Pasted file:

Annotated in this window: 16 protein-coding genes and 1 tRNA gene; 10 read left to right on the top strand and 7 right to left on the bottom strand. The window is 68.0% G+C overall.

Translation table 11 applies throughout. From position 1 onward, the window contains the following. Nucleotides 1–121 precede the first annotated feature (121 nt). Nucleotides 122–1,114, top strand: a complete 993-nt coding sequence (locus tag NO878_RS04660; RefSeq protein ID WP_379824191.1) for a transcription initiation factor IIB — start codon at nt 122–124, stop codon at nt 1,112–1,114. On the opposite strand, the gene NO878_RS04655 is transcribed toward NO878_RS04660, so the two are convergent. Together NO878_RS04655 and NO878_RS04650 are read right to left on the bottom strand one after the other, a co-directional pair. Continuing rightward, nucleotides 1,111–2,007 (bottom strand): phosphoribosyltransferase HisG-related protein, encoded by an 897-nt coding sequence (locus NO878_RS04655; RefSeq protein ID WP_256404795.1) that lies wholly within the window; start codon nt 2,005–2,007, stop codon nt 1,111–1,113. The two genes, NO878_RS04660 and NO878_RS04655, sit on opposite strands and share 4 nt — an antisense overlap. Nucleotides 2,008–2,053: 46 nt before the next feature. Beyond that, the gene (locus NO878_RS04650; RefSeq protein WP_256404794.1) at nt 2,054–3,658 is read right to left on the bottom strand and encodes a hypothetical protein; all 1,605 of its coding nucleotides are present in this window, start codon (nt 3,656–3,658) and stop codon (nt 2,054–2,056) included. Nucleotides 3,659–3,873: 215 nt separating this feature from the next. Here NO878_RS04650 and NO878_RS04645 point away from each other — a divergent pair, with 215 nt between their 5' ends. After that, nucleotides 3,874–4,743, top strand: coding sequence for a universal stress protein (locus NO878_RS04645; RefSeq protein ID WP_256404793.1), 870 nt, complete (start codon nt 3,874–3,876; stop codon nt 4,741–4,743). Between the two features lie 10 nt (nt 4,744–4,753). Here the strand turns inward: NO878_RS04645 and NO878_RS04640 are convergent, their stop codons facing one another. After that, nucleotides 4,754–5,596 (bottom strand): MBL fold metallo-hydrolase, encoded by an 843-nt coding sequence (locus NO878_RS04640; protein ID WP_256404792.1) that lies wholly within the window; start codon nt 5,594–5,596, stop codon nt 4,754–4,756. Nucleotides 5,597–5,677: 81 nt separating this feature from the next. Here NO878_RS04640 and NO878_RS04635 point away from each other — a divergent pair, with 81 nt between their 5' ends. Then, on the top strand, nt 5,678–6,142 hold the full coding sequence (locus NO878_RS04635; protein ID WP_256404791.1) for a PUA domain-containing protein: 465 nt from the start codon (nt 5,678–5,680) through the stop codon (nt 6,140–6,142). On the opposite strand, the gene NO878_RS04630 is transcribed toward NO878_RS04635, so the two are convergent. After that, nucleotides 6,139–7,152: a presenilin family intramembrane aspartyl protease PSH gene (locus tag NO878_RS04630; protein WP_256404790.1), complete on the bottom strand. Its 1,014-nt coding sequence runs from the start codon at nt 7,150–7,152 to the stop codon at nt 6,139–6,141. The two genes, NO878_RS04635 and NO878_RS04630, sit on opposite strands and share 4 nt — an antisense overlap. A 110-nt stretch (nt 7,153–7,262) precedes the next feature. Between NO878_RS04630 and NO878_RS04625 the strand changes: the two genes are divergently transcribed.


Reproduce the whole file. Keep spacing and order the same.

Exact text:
Annotated in this window: 16 protein-coding genes and 1 tRNA gene; 10 read left to right on the top strand and 7 right to left on the bottom strand. The window is 68.0% G+C overall.

Translation table 11 applies throughout. From position 1 onward, the window contains the following. Nucleotides 1–121 precede the first annotated feature (121 nt). Nucleotides 122–1,114, top strand: a complete 993-nt coding sequence (locus tag NO878_RS04660; RefSeq protein ID WP_379824191.1) for a transcription initiation factor IIB — start codon at nt 122–124, stop codon at nt 1,112–1,114. On the opposite strand, the gene NO878_RS04655 is transcribed toward NO878_RS04660, so the two are convergent. Together NO878_RS04655 and NO878_RS04650 are read right to left on the bottom strand one after the other, a co-directional pair. Continuing rightward, nucleotides 1,111–2,007 (bottom strand): phosphoribosyltransferase HisG-related protein, encoded by an 897-nt coding sequence (locus NO878_RS04655; RefSeq protein ID WP_256404795.1) that lies wholly within the window; start codon nt 2,005–2,007, stop codon nt 1,111–1,113. The two genes, NO878_RS04660 and NO878_RS04655, sit on opposite strands and share 4 nt — an antisense overlap. Nucleotides 2,008–2,053: 46 nt before the next feature. Beyond that, the gene (locus NO878_RS04650; RefSeq protein WP_256404794.1) at nt 2,054–3,658 is read right to left on the bottom strand and encodes a hypothetical protein; all 1,605 of its coding nucleotides are present in this window, start codon (nt 3,656–3,658) and stop codon (nt 2,054–2,056) included. Nucleotides 3,659–3,873: 215 nt separating this feature from the next. Here NO878_RS04650 and NO878_RS04645 point away from each other — a divergent pair, with 215 nt between their 5' ends. After that, nucleotides 3,874–4,743, top strand: coding sequence for a universal stress protein (locus NO878_RS04645; RefSeq protein ID WP_256404793.1), 870 nt, complete (start codon nt 3,874–3,876; stop codon nt 4,741–4,743). Between the two features lie 10 nt (nt 4,744–4,753). Here the strand turns inward: NO878_RS04645 and NO878_RS04640 are convergent, their stop codons facing one another. After that, nucleotides 4,754–5,596 (bottom strand): MBL fold metallo-hydrolase, encoded by an 843-nt coding sequence (locus NO878_RS04640; protein ID WP_256404792.1) that lies wholly within the window; start codon nt 5,594–5,596, stop codon nt 4,754–4,756. Nucleotides 5,597–5,677: 81 nt separating this feature from the next. Here NO878_RS04640 and NO878_RS04635 point away from each other — a divergent pair, with 81 nt between their 5' ends. Then, on the top strand, nt 5,678–6,142 hold the full coding sequence (locus NO878_RS04635; protein ID WP_256404791.1) for a PUA domain-containing protein: 465 nt from the start codon (nt 5,678–5,680) through the stop codon (nt 6,140–6,142). On the opposite strand, the gene NO878_RS04630 is transcribed toward NO878_RS04635, so the two are convergent. After that, nucleotides 6,139–7,152: a presenilin family intramembrane aspartyl protease PSH gene (locus tag NO878_RS04630; protein WP_256404790.1), complete on the bottom strand. Its 1,014-nt coding sequence runs from the start codon at nt 7,150–7,152 to the stop codon at nt 6,139–6,141. The two genes, NO878_RS04635 and NO878_RS04630, sit on opposite strands and share 4 nt — an antisense overlap. A 110-nt stretch (nt 7,153–7,262) precedes the next feature. Between NO878_RS04630 and NO878_RS04625 the strand changes: the two genes are divergently transcribed.